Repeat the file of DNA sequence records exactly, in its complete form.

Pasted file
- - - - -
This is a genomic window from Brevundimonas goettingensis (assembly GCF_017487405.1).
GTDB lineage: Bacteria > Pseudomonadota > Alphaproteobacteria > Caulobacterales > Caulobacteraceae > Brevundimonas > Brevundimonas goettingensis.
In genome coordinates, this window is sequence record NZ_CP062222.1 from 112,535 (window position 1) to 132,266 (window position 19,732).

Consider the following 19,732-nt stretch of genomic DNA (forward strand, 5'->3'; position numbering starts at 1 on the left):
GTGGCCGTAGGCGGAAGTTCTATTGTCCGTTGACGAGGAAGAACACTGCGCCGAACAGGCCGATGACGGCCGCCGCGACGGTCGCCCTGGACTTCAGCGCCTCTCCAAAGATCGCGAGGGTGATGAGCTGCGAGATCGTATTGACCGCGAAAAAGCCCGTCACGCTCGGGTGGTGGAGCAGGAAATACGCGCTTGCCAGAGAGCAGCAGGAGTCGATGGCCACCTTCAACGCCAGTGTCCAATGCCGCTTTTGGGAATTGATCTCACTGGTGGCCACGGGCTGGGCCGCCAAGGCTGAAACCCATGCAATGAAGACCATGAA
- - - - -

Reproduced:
This is a genomic window from Brevundimonas goettingensis (assembly GCF_017487405.1).
GTDB lineage: Bacteria > Pseudomonadota > Alphaproteobacteria > Caulobacterales > Caulobacteraceae > Brevundimonas > Brevundimonas goettingensis.
In genome coordinates, this window is sequence record NZ_CP062222.1 from 112,535 (window position 1) to 132,266 (window position 19,732).

Consider the following 19,732-nt stretch of genomic DNA (forward strand, 5'->3'; position numbering starts at 1 on the left):
GTGGCCGTAGGCGGAAGTTCTATTGTCCGTTGACGAGGAAGAACACTGCGCCGAACAGGCCGATGACGGCCGCCGCGACGGTCGCCCTGGACTTCAGCGCCTCTCCAAAGATCGCGAGGGTGATGAGCTGCGAGATCGTATTGACCGCGAAAAAGCCCGTCACGCTCGGGTGGTGGAGCAGGAAATACGCGCTTGCCAGAGAGCAGCAGGAGTCGATGGCCACCTTCAACGCCAGTGTCCAATGCCGCTTTTGGGAATTGATCTCACTGGTGGCCACGGGCTGGGCCGCCAAGGCTGAAACCCATGCAATGAAGACCATGAA